Even if Synar's bill fails to gain congressional approval, major league baseball might still be around next season. It just won't be "big league." Owners are talking about using replacement players, and—sadly but predictably—they've already responded to the fiscal crisis resulting from the season's cancellation by slashing their front-office staffs.
One of the biggest cut men has been acting commissioner Bud Selig. Selig's Milwaukee Brewers have dumped 30 of their 73 front-office people, including public relations director Tom Skibosh, who had been with the Brewers for 19 years. Skibosh took the firing with equanimity but thinks the staff reductions do not bode well for the game.
" 'Minor league' is the perfect way to describe them," says Skibosh. "We were understaffed before the layoffs. Owners in baseball have no clue what we do."
The Cincinnati Reds had 53 full-time employees before the strike; they now have 20. The San Diego Padres cut 25 workers, 40% of their payroll. The New York Mets axed 28 of 79. The Montreal Expos eliminated 30 full-timers, about half their staff, and the San Francisco Giants sent 43 of 94 packing. The Houston Astros sacked 19 of 62 full-time employees, the Oakland A's 17 of 71, the Pittsburgh Pirates 16 of 80. On and on it goes.
No doubt some of the layoffs are temporary, and some teams may have been carrying front-office fat. But many owners are bound to use the strike as a pretext for downsizing. "Will teams use this as a vehicle to streamline the operation?" says Selig. "With all the money they've lost, yes."
The talk of replacement players makes most owners a little more skittish. Even so, at least four owners, David Glass of the Kansas City Royals, John Harrington of the Boston Red Sox, Jerry McMorris of the Colorado Rockies and, naturally, Marge Schott of the Reds, have spoken openly about replacements, and others are whispering. "I know Mr. Robinson [K.C. general manager Herk] will take the best 25 players available to him from whatever source," said Glass. From what-ever source? At least Harrington was honest. "You wouldn't call it major league baseball," he said referring to the use of replacement players, "but you would call it professional baseball." Barely. If the Synar bill passes, replacement players won't be needed. However, baseball's pooh-bahs may already have their minds made up about radical staff reductions, and not even Congress can do anything about that. Teams need a strong lineup behind the scenes almost as much as they need one on the field, and it will be a pity if the owners' obsession with the bottom line downsizes their franchises right into the minors.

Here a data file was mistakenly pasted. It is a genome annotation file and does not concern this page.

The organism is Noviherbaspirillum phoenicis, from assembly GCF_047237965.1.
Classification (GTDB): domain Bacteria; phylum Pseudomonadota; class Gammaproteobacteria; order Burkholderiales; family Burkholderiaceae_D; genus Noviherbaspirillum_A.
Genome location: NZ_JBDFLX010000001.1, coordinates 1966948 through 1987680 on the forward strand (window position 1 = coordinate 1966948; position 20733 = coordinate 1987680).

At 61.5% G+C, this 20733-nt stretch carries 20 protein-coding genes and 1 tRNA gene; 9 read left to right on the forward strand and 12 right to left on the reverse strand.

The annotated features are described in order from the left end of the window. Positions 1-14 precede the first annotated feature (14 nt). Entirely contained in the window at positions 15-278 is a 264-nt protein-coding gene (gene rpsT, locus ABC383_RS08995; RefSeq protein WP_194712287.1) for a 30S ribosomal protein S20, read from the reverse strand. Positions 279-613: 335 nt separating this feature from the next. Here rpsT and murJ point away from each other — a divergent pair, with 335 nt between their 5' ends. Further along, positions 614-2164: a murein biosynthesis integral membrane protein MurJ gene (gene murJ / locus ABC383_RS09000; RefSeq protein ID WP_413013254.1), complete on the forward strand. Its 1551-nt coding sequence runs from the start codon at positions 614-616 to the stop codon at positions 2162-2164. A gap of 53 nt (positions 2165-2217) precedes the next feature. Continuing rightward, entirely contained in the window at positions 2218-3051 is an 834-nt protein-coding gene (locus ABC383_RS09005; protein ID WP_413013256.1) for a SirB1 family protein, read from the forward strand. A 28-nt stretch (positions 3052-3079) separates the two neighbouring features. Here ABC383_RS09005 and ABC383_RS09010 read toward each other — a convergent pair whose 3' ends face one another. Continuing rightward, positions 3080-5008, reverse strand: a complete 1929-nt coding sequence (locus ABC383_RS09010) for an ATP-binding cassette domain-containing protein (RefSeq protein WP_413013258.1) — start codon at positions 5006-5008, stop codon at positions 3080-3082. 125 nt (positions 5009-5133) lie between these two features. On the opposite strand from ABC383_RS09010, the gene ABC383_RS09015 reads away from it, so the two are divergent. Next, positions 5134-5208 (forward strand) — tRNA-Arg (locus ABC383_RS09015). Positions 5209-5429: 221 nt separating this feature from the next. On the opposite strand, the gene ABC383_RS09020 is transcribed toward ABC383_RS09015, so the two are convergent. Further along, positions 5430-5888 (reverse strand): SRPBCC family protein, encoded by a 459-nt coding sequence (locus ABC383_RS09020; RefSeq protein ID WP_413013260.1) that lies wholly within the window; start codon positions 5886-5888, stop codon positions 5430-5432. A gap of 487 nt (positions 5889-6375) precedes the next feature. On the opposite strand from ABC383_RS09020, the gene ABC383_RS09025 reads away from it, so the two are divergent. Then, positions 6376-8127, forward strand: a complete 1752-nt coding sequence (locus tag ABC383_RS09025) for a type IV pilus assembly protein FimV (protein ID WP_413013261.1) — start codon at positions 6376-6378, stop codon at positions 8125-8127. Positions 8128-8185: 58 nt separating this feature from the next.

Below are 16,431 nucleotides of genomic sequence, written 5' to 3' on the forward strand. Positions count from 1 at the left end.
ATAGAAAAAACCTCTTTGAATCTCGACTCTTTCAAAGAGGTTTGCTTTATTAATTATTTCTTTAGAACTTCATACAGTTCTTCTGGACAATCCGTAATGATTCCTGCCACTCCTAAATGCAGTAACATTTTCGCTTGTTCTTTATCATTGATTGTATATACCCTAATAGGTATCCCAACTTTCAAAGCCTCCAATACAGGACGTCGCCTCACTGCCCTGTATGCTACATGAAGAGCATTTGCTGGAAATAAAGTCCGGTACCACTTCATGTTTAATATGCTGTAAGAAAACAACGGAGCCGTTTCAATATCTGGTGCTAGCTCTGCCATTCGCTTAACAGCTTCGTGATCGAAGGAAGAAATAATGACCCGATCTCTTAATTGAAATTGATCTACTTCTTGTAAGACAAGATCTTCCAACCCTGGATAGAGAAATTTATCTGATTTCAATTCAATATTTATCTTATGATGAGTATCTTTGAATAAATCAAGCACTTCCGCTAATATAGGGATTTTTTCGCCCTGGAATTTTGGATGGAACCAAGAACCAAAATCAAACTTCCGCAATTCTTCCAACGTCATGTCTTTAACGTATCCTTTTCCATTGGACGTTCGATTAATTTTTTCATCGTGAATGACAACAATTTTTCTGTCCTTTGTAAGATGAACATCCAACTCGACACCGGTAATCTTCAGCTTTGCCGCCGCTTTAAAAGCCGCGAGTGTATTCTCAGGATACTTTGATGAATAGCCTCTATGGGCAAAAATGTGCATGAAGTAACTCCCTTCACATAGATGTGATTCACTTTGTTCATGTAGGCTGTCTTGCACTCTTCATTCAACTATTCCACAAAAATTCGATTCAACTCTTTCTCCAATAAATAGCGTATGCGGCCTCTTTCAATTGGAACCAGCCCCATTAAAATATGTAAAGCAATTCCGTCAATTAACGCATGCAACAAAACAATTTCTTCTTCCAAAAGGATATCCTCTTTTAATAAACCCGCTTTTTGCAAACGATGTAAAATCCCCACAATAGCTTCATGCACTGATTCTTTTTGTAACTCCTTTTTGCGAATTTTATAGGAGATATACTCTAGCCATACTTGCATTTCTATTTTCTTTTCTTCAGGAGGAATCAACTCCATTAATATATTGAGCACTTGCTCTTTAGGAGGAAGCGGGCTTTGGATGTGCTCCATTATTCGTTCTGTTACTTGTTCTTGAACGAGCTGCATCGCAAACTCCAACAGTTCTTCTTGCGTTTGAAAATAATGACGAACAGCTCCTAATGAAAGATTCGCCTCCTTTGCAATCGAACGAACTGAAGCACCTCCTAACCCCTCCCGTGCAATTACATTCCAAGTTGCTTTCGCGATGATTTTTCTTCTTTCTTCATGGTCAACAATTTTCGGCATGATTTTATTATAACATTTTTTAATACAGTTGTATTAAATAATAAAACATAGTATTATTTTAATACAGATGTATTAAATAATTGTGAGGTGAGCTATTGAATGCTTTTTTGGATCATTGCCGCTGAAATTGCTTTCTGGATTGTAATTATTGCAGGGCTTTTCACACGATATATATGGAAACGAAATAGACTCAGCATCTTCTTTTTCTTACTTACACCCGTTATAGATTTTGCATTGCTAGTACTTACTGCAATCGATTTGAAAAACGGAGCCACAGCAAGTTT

Jerome Hauer was recently appointed commissioner of the Indy Racing League, a new series organized to compete with the one sanctioned by Championship Auto Racing Teams. Should we read anything into the fact that Hauer, in a previous position as deputy director of New York City's emergency medical services, headed that city's ambulance drivers?
He Made the Grade
When the most electrifying basketball player of all time took up baseball last spring, many voices in the press, this magazine included, urged him to give it up as a futile endeavor. But Michael Jordan loves challenges, and in meeting this one he has proved his critics wrong. Playing his first season of baseball since he was a high school junior 14 years ago, Jordan hit .202 with three homers, 51 RBIs and 30 stolen bases in 436 at bats for the Birmingham Barons of the Southern League. If those numbers seem anemic, consider that in all of Double A ball this season only six players knocked in as many as 50 runs and stole as many as 30 bases. What's more, such big leaguers as Carlos Baerga, Lenny Dykstra, Travis Fryman, Howard Johnson, Roberto Kelly, Dale Murphy, Ryne Sandberg and Alan Trammell didn't drive in as many runs in their first 400-at-bat seasons in the minors—and most of them didn't begin in Double A.
Even more impressive is what Jordan is up to now. He's putting in long and inglorious days in the Florida Instructional League. For deconstructing the breaking ball with White Sox hitting guru Walt Hriniak, for playing intrasquad games in which no stats are kept and at which the stands are largely empty, for plunging his famous face in the dirt again and again while practicing dives back to first base, Jordan is getting nothing more than a $38 per diem.